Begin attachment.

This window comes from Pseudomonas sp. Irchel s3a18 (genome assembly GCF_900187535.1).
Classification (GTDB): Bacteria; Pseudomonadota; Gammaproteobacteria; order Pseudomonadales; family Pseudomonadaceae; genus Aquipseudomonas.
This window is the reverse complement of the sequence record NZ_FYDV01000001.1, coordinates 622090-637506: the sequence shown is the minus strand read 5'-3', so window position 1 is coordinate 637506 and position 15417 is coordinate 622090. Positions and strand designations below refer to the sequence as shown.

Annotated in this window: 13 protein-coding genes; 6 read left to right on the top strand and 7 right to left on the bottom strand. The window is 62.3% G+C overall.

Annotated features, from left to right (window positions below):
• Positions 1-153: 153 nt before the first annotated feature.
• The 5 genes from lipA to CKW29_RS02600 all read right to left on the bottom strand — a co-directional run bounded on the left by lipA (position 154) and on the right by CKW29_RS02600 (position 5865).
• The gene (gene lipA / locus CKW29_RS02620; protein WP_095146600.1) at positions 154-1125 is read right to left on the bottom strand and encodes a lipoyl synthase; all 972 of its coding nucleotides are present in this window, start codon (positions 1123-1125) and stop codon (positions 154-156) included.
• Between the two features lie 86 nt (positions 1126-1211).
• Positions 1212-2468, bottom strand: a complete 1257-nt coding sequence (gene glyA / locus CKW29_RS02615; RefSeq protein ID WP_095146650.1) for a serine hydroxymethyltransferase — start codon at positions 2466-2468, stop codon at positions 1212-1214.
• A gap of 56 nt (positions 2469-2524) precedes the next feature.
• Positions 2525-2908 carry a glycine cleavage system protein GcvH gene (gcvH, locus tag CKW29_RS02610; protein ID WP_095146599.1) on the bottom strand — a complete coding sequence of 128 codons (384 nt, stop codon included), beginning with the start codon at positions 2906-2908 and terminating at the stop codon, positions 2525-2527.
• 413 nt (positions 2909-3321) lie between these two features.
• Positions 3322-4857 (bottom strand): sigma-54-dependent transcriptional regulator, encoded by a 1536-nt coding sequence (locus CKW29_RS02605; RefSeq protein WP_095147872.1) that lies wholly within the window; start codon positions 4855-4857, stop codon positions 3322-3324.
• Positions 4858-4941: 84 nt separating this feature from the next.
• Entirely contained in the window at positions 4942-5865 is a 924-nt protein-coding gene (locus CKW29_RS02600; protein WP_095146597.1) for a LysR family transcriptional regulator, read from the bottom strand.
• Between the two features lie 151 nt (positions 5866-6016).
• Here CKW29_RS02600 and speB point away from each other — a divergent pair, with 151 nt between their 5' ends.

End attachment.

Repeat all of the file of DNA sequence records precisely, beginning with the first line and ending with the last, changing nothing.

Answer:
This window comes from Pseudomonas sp. Irchel s3a18 (genome assembly GCF_900187535.1).
Classification (GTDB): Bacteria; Pseudomonadota; Gammaproteobacteria; order Pseudomonadales; family Pseudomonadaceae; genus Aquipseudomonas.
This window is the reverse complement of the sequence record NZ_FYDV01000001.1, coordinates 622090-637506: the sequence shown is the minus strand read 5'-3', so window position 1 is coordinate 637506 and position 15417 is coordinate 622090. Positions and strand designations below refer to the sequence as shown.

Annotated in this window: 13 protein-coding genes; 6 read left to right on the top strand and 7 right to left on the bottom strand. The window is 62.3% G+C overall.

Annotated features, from left to right (window positions below):
• Positions 1-153: 153 nt before the first annotated feature.
• The 5 genes from lipA to CKW29_RS02600 all read right to left on the bottom strand — a co-directional run bounded on the left by lipA (position 154) and on the right by CKW29_RS02600 (position 5865).
• The gene (gene lipA / locus CKW29_RS02620; protein WP_095146600.1) at positions 154-1125 is read right to left on the bottom strand and encodes a lipoyl synthase; all 972 of its coding nucleotides are present in this window, start codon (positions 1123-1125) and stop codon (positions 154-156) included.
• Between the two features lie 86 nt (positions 1126-1211).
• Positions 1212-2468, bottom strand: a complete 1257-nt coding sequence (gene glyA / locus CKW29_RS02615; RefSeq protein ID WP_095146650.1) for a serine hydroxymethyltransferase — start codon at positions 2466-2468, stop codon at positions 1212-1214.
• A gap of 56 nt (positions 2469-2524) precedes the next feature.
• Positions 2525-2908 carry a glycine cleavage system protein GcvH gene (gcvH, locus tag CKW29_RS02610; protein ID WP_095146599.1) on the bottom strand — a complete coding sequence of 128 codons (384 nt, stop codon included), beginning with the start codon at positions 2906-2908 and terminating at the stop codon, positions 2525-2527.
• 413 nt (positions 2909-3321) lie between these two features.
• Positions 3322-4857 (bottom strand): sigma-54-dependent transcriptional regulator, encoded by a 1536-nt coding sequence (locus CKW29_RS02605; RefSeq protein WP_095147872.1) that lies wholly within the window; start codon positions 4855-4857, stop codon positions 3322-3324.
• Positions 4858-4941: 84 nt separating this feature from the next.
• Entirely contained in the window at positions 4942-5865 is a 924-nt protein-coding gene (locus CKW29_RS02600; protein WP_095146597.1) for a LysR family transcriptional regulator, read from the bottom strand.
• Between the two features lie 151 nt (positions 5866-6016).
• Here CKW29_RS02600 and speB point away from each other — a divergent pair, with 151 nt between their 5' ends.